Is there a universal way to define the word “art”?
If by “universal” you mean a way to define art that captures everything that is a work of art and excludes everything that is not a work of art, as opposed to a definition of art that is universally accepted, the answer is yes.
At least, there are ways of trying to define art universally, although none has been conspicuously successful or satisfying to all. However, that doesn’t mean we can’t learn something by making the attempt and by reflecting on attempts made. There was quite a lot of that in the last half of the twentieth century, though in the last couple of decades the focus has shifted to artistic value – why art matters – and issues involving aesthetic properties. Beauty, especially, has gotten a good deal of (in my view) needed attention.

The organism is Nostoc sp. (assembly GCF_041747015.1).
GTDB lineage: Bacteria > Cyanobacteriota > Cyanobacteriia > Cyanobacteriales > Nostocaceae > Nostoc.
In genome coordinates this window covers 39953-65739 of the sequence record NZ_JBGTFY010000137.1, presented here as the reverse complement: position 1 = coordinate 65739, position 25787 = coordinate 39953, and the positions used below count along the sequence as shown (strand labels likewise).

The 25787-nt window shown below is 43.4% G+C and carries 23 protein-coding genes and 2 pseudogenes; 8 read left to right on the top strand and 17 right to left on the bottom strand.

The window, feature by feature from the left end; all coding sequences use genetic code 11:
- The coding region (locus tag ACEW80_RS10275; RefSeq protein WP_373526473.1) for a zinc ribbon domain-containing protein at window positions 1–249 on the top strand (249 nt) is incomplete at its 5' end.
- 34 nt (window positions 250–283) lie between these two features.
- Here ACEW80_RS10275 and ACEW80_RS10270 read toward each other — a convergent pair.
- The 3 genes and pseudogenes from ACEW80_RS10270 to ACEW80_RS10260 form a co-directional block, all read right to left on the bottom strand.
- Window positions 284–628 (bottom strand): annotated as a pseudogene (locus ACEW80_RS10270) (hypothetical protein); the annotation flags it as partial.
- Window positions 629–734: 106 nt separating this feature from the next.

There are other ways to form a conception of something than by defining it, especially if you think of a definition as a statement of individually necessary and jointly sufficient conditions. In the last century, however, George Dickie seemed to have found one. He said, roughly speaking, that something counted as an artwork just in case it was offered as a candidate for appreciation by someone institutionally authorized to do so. The institution in question was usually thought of as the “art world,” a rather loose but not utterly incoherent arrangement of practices, beliefs, values, authorities and other things we associate with an ongoing and purposive social activity. Continue reading